by Andrea Neal
---- — Editor’s note: This is the first in a series of essays leading up to the celebration of the Indiana bicentennial in December 2016. The essays will focus on the top 100 events, ideas and historical figures of Indiana.
Long before Indiana was Indiana, a river of ice glided across the state, bringing with it monsoon-like rains, mudflows to rival Mount St. Helens and rich sediment deposits that to this day nourish the crops that are the backbone of the Hoosier economy.
Indiana the state has been 200 years in the making. Indiana the place goes back 2 million years to a time when ice sheets blanketed the middle latitudes and shaped the landscape we know today.
Virtually all aspects of modern Indiana were “in one way or another affected by some facet of the Ice Age,” said geologist Anthony Fleming.
Consider the following:
• The rivers that attracted Native American settlements and later the pioneers, that carried flatboats filled with trade goods and powered gristmills and sawmills, are former glacial rivers that drained the melting ice sheets.
• Huge holes carved by advancing glaciers became the Great Lakes. These, along with the St. Lawrence River, linked Indiana to the Atlantic Ocean and Europe.
• Vast ice sheets deposited nutrient-rich soil and then flattened it, giving central and northern Indiana some of the nation’s most productive farmland.
• Aquifers formed during the Ice Age provide most of the water we need for household use and for industry.
To picture Indiana during the Ice Age, Hoosiers must set aside familiar images of forested wilderness and checkerboard farm fields. Instead, conjure up a massive piece of ice molding the land like a potter modeling clay and ending where the hills of southern Indiana begin. Then imagine the ice’s retreat, following by trickles then gushes of running water
Scientists believe this pattern of gliding, melting and receding ice happened at least three times in Indiana’s ancient past. It is almost entirely responsible for the landscape of the northern two-thirds of the state. The geography of southern Indiana is due to bedrock, not glaciers.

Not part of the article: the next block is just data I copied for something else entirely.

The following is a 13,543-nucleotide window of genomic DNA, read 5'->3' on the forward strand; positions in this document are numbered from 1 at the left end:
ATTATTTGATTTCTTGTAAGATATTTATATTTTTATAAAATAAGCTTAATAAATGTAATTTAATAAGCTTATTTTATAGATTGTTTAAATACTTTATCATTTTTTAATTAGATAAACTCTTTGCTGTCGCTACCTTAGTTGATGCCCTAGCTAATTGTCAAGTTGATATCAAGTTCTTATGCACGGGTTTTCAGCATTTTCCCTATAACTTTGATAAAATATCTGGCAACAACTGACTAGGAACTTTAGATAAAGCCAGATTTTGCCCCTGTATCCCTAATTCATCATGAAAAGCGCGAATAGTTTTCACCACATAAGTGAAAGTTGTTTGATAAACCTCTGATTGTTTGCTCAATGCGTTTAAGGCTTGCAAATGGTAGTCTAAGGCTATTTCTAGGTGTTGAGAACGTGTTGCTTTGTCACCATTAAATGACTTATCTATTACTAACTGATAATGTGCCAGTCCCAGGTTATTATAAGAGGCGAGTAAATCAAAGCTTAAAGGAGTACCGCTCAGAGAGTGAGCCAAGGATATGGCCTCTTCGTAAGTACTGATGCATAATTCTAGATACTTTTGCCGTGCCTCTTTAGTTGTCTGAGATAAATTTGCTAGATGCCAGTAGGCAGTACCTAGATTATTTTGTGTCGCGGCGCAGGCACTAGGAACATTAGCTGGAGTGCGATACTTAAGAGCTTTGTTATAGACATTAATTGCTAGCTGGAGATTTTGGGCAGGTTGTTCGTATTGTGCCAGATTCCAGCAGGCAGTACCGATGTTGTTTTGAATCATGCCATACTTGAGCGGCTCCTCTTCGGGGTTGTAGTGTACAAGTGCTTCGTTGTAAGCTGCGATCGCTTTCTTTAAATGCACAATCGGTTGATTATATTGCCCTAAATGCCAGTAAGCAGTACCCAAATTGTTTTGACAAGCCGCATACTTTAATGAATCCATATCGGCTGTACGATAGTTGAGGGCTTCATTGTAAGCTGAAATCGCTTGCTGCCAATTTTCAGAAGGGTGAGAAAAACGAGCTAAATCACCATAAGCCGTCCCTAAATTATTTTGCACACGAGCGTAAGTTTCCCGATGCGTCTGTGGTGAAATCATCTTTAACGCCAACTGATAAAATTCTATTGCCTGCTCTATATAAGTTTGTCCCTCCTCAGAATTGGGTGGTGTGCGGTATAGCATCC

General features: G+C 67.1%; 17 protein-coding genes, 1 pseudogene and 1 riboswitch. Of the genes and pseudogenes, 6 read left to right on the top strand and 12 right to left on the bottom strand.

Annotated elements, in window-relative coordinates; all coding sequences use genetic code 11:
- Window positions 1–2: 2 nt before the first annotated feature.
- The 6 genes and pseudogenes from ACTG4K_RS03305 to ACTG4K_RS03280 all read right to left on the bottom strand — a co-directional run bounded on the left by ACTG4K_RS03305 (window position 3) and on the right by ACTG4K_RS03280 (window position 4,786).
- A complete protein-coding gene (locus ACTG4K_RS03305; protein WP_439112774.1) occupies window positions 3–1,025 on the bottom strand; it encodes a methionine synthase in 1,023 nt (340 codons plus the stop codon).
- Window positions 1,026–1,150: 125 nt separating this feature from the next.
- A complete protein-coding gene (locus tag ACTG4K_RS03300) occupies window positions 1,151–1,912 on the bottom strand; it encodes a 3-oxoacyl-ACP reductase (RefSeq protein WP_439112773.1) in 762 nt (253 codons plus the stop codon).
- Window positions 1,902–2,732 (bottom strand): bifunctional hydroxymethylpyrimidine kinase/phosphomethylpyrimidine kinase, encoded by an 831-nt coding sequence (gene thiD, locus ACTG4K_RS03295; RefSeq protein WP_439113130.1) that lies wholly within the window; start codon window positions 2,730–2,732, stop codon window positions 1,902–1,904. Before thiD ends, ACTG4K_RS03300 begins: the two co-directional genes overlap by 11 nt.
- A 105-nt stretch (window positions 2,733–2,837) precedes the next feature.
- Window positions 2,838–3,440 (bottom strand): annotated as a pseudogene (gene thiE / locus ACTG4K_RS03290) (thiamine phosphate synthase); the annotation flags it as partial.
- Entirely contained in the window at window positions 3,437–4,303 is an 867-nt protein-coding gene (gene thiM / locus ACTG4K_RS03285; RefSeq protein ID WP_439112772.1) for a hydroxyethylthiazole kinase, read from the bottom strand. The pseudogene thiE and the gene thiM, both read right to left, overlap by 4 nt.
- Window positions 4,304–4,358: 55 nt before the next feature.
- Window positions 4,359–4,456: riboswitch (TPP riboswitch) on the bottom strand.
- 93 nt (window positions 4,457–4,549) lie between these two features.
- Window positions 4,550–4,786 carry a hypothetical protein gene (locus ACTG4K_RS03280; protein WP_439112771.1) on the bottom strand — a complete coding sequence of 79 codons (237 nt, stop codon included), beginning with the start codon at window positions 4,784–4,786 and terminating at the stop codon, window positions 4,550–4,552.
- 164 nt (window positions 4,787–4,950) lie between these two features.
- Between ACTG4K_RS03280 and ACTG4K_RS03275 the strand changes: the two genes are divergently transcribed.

Vestiges of the Ice Age can be seen all around, from the Dunes of northern Indiana to a large granite boulder at Potato Creek State Park to central Indiana’s sandstone cliffs.
A striking example is Pine Hills Nature Preserve near Crawfordsville adjacent to Shades State Park. Glacial melt water there formed two meandering streams – Clifty and Indian creeks – which carved a deep gorge through bedrock and left four narrow ridges rising almost 100 feet. Over one ridge, the pathway is treacherous with sheer drop-off on both sides.
A short distance away, there’s a massive wall of sandstone where the two creeks meet.
It’s not the Grand Canyon, but it proves there’s more to Indiana than flat farmland. Just look around. The Ice Age formed Indiana’s landscape and our identity.
Andrea Neal is a teacher at St. Richard’s Episcopal School in Indianapolis and adjunct scholar with the Indiana Policy Review Foundation. Contact her at firstname.lastname@example.org.